Data analysis helps organisations make sense of complex data sets, providing insights that are not necessarily visible to the human eye. The availability of higher computational, storage and networking capabilities, means that the amount of data being transferred are increased proportionately.
According to Sabelo Dlamini, senior research and consulting manager at International Data Corporation (IDC) South Africa, that has resulted in the increased use of Artificial Intelligence (AI) to derive insights that drive business decision-making.
“AI is one of the tools that can be used to analyse data and give the organisation deep insights. It is several algorithms that mimic human behaviour in analysing the data. Along with Machine Learning (ML) and Deep Learning (DL), it is one of the techniques used to analyse the data, apply intelligence and ultimately provide insights,” he says.
With the adoption of these analysis tools, comes the responsibility of identifying the right tools to meet the needs of the business and to hire employees with the right skills. “It comes with embracing the use of innovation accelerators such as AI, robot process automation (RPA) and using data scientists – a role which is becoming vital in organisations,” Dlamini adds that the types of insights the business wants will determine the tools they deploy.
“The organisation needs to decide what type of data they want to analyse and the type of insights they are after. AI is a collective word for a number of algorithms that can be applied, so it’s more about zooming into the AI bag and seeing which tool you can be able to pick based on your needs and cross-checking your solutions to ensure they meet your needs.”
With most organisations already overwhelmed by the amount of data that is available, it is now more about prioritising what you really want out of it. “When you get all the data that is available, you can easily be side-tracked by interesting insights that might not even be relevant to the business. The key here is to know what the business priorities and KPIs are and then focusing on those when you analyse the data,” says Dlamini. “It is about knowing exactly what you want to extract from the data or why you are collecting that data in the first place.”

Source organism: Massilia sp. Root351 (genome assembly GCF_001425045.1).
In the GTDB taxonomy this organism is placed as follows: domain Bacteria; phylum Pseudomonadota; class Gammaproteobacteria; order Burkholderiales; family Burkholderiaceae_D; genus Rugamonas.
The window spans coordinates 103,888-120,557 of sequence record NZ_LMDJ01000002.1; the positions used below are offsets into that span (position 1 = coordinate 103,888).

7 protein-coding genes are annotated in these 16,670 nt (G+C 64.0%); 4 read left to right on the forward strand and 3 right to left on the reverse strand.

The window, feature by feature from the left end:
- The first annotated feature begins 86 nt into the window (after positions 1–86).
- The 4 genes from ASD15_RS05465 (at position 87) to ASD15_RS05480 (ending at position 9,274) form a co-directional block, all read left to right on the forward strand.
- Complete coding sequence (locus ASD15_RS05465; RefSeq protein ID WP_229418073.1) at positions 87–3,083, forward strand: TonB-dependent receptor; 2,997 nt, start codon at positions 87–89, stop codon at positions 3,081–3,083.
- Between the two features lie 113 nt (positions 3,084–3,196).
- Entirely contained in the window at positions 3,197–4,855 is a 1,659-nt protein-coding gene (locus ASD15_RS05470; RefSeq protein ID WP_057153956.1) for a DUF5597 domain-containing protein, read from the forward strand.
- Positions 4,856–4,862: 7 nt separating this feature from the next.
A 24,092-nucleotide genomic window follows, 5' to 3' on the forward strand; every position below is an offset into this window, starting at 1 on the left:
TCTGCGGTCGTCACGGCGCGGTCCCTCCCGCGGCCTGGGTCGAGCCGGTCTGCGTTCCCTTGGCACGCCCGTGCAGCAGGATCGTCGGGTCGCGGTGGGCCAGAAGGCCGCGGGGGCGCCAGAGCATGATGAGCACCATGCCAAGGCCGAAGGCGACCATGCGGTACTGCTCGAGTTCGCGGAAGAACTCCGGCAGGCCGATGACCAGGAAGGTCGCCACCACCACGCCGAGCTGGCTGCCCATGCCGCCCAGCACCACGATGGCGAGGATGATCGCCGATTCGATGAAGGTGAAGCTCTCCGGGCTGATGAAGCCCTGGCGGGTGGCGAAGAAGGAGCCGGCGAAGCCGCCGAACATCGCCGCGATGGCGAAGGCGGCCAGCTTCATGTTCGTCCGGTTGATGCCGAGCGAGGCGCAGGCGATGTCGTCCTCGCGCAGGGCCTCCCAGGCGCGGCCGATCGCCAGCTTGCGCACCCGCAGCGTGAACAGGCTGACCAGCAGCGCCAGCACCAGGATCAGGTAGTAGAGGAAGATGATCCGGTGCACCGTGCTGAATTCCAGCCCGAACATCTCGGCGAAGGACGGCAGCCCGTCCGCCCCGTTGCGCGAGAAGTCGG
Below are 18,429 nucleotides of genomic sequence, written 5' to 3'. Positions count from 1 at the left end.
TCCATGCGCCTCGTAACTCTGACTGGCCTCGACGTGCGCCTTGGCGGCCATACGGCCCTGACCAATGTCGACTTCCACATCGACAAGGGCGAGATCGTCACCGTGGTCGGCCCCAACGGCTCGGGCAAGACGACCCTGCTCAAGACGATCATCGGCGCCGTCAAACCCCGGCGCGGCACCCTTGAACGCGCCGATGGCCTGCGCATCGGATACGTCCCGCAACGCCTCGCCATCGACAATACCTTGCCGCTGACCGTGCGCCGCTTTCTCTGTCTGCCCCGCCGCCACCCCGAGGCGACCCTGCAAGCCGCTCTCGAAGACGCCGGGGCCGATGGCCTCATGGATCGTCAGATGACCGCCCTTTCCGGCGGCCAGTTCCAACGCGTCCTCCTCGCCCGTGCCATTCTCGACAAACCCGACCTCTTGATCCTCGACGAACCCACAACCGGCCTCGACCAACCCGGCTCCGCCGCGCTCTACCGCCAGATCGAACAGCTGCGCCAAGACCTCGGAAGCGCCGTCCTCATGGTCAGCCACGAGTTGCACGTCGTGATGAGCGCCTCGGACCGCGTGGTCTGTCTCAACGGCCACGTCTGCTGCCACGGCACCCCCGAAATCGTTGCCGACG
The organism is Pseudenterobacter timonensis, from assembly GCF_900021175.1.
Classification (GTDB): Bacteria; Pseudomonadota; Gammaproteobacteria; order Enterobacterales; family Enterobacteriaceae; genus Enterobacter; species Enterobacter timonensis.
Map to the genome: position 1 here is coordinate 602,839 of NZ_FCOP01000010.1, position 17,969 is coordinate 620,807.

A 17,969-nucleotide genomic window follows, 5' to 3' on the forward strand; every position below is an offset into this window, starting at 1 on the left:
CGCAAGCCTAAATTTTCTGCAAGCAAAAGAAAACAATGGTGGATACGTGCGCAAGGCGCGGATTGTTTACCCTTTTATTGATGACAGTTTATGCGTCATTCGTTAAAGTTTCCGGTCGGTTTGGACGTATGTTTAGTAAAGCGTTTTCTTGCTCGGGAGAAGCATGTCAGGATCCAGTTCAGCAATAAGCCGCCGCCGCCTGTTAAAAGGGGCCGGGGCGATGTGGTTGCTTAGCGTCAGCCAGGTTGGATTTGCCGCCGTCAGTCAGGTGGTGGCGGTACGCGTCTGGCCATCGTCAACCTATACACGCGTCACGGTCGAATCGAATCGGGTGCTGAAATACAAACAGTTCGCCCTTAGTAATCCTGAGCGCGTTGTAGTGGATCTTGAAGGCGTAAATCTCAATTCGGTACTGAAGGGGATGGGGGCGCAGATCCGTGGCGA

While AI does reduce the need for human intervention, it does not eliminate it entirely. “There will still be a need for skilled individuals or people who are able to relate and narrate insight into human experiences and communicate them. This is not something machines or robotics would necessarily be able to do. You will still need someone to interpret the data because while robots are much more advanced and able to solve complex problems, they might struggle with some of the more basic problems that require a human touch. They are also not capable of relating some of the results to human experiences that have a practical implication and must be related meaningfully to real live cases,” he says.
Dlamini says AI, the Internet of Things (IoT) and the fourth industrial revolution (4IR) are significantly changing the way data is collected, managed and analysed. “With IoT, we will eventually get to a point where pretty much everything will have computing ability or a sensor and send data on a regular basis, resulting in big data.
“To draw insights from that data you will require AI tools to draw the required insights. So, these are all interconnected and in the bigger picture of things, like the fourth industrial revolution (4IR), it is more about defining which use cases you will be focusing on,” he says. “It will drive change in industries as they start requiring less human intervention.
“In manufacturing, for example, we are envisioning factories being run by robotics or AI, or even running autonomously. It will be about having the sensors in place to collect the data, storing that data and having the AI mimicking human intelligence to make the decisions and feedback to the factory, enabling it to run on its own.”
Dlamini concludes that organisations are already being prepared for this eventuality.
“While data analytics capabilities seem very new and almost futuristic, it will eventually become the same as generic computer skills. Where 30 years’ ago, computer skills were only for the select few, they have now become the norm. We foresee that soon, as with computer skills, everyone will have the skills to analyse the data and the capability to apply the right tools to draw the required insights.”